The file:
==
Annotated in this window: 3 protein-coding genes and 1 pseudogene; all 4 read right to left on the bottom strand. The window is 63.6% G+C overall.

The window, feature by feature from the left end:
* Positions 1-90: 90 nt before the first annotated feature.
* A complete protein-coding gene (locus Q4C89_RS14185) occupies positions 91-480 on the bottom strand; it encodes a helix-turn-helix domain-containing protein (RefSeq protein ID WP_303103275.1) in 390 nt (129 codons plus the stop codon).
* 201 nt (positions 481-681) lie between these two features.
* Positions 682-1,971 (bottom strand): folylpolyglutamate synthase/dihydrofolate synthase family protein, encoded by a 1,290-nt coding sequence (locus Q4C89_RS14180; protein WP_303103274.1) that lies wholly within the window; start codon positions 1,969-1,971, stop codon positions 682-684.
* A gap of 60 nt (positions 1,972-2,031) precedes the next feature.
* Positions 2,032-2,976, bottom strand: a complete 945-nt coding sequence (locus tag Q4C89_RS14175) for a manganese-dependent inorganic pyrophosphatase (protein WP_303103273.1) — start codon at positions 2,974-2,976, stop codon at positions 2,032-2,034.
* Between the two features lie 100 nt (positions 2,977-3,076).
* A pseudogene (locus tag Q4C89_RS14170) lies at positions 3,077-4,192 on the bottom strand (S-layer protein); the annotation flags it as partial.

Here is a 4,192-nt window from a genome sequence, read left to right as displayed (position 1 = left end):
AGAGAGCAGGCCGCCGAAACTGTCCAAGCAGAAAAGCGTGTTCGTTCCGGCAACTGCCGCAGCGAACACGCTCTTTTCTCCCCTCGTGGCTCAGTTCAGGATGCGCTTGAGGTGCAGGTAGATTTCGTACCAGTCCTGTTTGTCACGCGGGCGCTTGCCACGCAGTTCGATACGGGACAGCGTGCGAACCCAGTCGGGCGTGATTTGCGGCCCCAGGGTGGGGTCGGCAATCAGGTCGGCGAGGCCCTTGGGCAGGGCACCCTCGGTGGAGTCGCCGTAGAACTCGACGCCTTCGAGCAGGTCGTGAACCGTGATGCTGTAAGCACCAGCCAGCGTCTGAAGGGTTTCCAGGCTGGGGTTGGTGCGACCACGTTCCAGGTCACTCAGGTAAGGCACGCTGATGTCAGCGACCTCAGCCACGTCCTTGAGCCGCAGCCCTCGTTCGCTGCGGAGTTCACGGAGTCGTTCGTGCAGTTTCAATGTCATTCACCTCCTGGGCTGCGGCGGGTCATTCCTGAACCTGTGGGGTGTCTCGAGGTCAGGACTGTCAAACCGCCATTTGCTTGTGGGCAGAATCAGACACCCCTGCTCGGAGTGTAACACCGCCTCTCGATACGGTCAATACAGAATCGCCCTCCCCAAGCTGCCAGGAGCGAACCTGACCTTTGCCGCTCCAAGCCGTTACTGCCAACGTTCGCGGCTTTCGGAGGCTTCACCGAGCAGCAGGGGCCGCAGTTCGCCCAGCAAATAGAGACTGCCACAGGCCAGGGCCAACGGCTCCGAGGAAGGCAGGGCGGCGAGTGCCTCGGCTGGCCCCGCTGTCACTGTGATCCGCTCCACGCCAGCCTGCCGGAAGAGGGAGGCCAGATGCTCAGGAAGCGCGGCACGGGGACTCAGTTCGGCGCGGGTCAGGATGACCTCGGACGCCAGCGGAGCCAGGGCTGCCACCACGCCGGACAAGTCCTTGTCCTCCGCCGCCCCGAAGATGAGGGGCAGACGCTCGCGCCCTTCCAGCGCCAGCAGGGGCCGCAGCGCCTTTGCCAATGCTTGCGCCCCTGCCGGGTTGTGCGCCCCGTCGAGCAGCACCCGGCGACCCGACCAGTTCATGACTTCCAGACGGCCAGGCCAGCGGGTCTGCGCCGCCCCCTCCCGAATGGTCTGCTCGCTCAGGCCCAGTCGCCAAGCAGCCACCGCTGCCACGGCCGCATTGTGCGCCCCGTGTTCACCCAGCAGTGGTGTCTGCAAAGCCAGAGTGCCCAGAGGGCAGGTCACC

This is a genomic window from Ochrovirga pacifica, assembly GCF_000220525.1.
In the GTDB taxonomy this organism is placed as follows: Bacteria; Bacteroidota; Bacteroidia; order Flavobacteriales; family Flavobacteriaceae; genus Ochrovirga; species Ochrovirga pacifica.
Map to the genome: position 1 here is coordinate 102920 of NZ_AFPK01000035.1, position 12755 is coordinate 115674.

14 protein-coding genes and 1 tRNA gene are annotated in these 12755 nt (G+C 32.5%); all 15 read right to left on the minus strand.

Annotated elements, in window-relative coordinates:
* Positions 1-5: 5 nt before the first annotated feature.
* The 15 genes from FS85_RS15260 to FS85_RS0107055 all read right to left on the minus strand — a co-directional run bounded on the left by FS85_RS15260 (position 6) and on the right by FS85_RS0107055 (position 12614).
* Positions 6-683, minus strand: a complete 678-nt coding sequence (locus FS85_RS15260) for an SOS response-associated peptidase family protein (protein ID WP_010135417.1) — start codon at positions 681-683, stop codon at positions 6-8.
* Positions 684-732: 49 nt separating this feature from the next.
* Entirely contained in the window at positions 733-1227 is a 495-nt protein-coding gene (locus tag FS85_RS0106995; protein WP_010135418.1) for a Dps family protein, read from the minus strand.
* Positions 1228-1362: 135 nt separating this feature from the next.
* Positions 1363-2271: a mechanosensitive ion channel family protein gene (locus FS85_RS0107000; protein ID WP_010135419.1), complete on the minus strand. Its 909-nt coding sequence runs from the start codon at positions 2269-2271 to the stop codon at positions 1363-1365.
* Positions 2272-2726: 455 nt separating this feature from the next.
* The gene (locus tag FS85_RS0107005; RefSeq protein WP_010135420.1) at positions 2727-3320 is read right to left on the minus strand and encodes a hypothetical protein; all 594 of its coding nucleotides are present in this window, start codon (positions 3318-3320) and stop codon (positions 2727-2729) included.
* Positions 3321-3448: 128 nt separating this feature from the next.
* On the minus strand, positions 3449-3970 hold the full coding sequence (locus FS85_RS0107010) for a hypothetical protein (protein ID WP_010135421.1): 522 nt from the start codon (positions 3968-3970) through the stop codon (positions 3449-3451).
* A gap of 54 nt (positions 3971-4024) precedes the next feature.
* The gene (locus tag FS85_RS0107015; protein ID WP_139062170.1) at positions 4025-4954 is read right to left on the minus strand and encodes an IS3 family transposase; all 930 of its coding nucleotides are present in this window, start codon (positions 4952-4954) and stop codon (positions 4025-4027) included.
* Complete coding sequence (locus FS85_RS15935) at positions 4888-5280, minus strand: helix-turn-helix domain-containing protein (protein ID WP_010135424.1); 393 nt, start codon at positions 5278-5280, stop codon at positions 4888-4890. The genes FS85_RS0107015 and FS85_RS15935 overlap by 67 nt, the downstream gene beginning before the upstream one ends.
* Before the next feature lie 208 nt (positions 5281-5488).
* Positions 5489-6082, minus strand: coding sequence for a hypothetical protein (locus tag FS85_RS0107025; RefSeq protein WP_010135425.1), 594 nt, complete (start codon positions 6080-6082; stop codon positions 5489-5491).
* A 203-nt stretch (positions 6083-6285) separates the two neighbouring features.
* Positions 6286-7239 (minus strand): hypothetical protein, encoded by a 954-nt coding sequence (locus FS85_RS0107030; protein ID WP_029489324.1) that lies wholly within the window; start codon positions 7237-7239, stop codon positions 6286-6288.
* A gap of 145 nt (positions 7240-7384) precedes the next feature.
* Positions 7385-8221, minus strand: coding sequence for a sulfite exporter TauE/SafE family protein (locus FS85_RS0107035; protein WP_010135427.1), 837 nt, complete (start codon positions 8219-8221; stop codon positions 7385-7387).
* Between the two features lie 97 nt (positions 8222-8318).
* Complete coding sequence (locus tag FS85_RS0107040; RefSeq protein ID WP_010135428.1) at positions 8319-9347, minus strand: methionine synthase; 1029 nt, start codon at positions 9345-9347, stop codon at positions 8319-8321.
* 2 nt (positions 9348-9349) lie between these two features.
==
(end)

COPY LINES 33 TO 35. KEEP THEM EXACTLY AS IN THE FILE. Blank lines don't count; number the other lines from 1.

* Positions 5489-6082, minus strand: coding sequence for a hypothetical protein (locus tag FS85_RS0107025; RefSeq protein WP_010135425.1), 594 nt, complete (start codon positions 6080-6082; stop codon positions 5489-5491).
* A 203-nt stretch (positions 6083-6285) separates the two neighbouring features.
* Positions 6286-7239 (minus strand): hypothetical protein, encoded by a 954-nt coding sequence (locus FS85_RS0107030; protein ID WP_029489324.1) that lies wholly within the window; start codon positions 7237-7239, stop codon positions 6286-6288.